Outbound Logistics: Outbound logistics activities involve all pursuits associated with making goods and services available to customers. Pharmaceutical firms and durable medical equipment manufacturers must, for example, determine inventory levels, warehouse finished goods, identify distribution channels, and coordinate product deliveries to distributors. Medical clinics must determine hours of operation and coordinate the schedules of practitioners and other staff members accordingly. 

Marketing & Sales: Marketing and sales activities involve all pursuits associated with encouraging customers to purchase and consume product offerings. Such activities include pricing products and promoting these offerings through advertising, personal selling, sales promotion, and other means. Ultimately, these activities seek to encourage exchange between entities and their target markets.

Service: Service activities involve those pursuits that support post purchase/post consumption needs. Pharmaceutical firms might offer toll-free product information hotlines to address customer inquiries. Durable medical equipment manufacturers might supply replacement parts for their products and repair damaged items.

Hospitals and medical clinics might provide follow-up inquiries to check the status of patients who were recently treated. These follow-up activities greatly influence customer perceptions regarding the quality of delivered goods and services and are, therefore, critical to the success of any organization.

Support activities consist of those pursuits that indirectly contribute to the production of specific goods and services. These are broad-based activities that influence all departments within organizations, regardless of role or function.

There are four support activities that are common to all organizations: firm infrastructure, human resource management, technology development, and procurement. These four support activities are identified as follows.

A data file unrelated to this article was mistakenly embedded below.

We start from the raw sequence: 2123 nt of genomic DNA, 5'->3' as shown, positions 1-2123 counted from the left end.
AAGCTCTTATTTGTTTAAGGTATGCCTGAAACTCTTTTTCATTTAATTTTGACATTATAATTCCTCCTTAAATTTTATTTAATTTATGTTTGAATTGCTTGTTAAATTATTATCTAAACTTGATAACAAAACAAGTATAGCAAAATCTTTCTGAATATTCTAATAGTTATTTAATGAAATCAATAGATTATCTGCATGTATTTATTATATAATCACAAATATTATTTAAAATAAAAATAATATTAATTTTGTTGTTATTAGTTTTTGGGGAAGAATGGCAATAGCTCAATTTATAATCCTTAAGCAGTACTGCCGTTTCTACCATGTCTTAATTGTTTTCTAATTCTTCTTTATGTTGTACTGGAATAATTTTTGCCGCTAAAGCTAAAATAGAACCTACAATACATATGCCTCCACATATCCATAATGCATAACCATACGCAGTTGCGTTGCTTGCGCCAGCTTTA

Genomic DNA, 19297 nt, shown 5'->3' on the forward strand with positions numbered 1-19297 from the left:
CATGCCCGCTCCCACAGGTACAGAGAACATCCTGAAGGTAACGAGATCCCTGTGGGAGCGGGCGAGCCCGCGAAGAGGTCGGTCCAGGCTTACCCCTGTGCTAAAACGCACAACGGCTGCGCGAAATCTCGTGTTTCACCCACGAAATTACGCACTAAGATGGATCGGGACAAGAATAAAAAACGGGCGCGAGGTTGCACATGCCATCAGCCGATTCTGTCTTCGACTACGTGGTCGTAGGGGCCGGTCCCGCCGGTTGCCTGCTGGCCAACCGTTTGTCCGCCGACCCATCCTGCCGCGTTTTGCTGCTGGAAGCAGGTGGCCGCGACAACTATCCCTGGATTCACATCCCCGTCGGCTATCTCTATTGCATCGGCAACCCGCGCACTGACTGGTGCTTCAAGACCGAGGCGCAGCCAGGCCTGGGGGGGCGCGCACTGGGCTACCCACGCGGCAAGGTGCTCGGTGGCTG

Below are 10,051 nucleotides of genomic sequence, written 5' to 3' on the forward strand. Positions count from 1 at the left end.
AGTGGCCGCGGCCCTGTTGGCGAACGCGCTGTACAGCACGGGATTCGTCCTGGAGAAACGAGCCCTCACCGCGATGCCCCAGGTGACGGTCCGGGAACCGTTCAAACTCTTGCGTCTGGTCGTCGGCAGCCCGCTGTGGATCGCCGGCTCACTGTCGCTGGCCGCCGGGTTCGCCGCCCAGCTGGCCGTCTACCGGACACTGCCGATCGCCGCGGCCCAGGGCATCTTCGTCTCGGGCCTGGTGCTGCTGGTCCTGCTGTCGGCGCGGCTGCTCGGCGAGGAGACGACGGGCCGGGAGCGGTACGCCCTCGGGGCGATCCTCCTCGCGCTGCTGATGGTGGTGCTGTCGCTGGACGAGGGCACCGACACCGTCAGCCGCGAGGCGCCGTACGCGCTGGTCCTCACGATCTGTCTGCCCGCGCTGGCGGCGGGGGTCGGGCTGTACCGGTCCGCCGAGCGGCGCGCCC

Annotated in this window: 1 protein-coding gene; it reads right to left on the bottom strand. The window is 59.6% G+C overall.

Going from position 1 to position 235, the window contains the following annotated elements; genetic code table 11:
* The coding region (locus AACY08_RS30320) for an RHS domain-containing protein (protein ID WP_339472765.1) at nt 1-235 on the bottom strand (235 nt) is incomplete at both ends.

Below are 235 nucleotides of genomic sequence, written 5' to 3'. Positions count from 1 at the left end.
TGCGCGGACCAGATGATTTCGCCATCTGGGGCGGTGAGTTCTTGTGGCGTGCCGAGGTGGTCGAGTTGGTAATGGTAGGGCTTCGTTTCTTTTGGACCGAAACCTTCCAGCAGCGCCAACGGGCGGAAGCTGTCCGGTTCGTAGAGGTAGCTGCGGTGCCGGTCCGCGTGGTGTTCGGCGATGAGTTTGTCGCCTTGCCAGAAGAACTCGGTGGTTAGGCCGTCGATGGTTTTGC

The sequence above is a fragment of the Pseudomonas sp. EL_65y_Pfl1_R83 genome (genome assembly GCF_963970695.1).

Firm Infrastructure: Firm infrastructure activities involve general administration pursuits (e.g., management, accounting). Instead of benefiting single departments or small groups of departments, these activities impact organizations in their entirety.

Human Resource Management: Human resource management activities involve all employee and employment-related pursuits of organizations, including staffing, training, employee and labor relations, and compensation. These activities focus on the numerous workforce management issues and concerns that impact organizations.

Technology Development: Technology development activities involve all pursuits associated with the discovery and implementation of technologies that benefit organizations. Technology takes many forms, including know-how, product design, servicing procedures, and innovative equipment. These activities seek to incorporate innovations into organizations to reap associated benefits.

Procurement: Procurement activities involve all pursuits related to the acquisition of goods and services from suppliers. Examples include purchases of raw materials, buildings, furniture and fixtures, machinery, office equipment and supplies (e.g., copiers, fax machines, computers, paper, pens), and so on. These acquisitions activities supply entities with the wealth of components necessary to pursue their missions.

RESOURCE: Fortenberry, John L. (01/2009). Health Care Marketing, 3rd Edition. [VitalSource Bookshelf Online]. Retrieved from

EX: Porter’s Five Forces can be applied not just to industries, but to discrete markets as well. For example, one metro area may be more profitable than another because it has fewer hospitals or has insurers with limited leverage. The Five Forces framework brings discipline to the challenge of understanding market dynamics and defining strategies within an informed context. It is a superior substitute for SWOT (strengths, weaknesses, opportunities and threats) assessment which is, in my experience, a weak and overused tool.